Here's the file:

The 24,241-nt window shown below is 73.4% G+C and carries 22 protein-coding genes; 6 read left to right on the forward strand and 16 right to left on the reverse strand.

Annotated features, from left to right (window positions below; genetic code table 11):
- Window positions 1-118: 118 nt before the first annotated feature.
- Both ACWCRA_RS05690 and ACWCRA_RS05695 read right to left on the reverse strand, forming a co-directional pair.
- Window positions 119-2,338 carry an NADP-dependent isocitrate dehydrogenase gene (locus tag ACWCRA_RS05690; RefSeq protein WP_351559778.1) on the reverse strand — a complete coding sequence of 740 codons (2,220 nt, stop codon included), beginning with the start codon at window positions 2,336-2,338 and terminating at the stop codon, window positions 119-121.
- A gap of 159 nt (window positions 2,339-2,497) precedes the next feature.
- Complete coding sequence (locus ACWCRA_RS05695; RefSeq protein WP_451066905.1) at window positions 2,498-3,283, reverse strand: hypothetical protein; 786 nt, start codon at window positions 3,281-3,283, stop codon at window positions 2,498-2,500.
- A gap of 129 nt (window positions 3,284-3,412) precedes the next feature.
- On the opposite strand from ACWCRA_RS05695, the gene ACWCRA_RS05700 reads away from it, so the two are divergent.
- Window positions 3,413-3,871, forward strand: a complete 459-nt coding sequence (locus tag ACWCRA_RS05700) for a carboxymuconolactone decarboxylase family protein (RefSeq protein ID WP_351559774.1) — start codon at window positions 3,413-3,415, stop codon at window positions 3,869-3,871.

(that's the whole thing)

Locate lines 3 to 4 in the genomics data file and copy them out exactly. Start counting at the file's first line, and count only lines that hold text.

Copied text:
- Window positions 1-118: 118 nt before the first annotated feature.
- Both ACWCRA_RS05690 and ACWCRA_RS05695 read right to left on the reverse strand, forming a co-directional pair.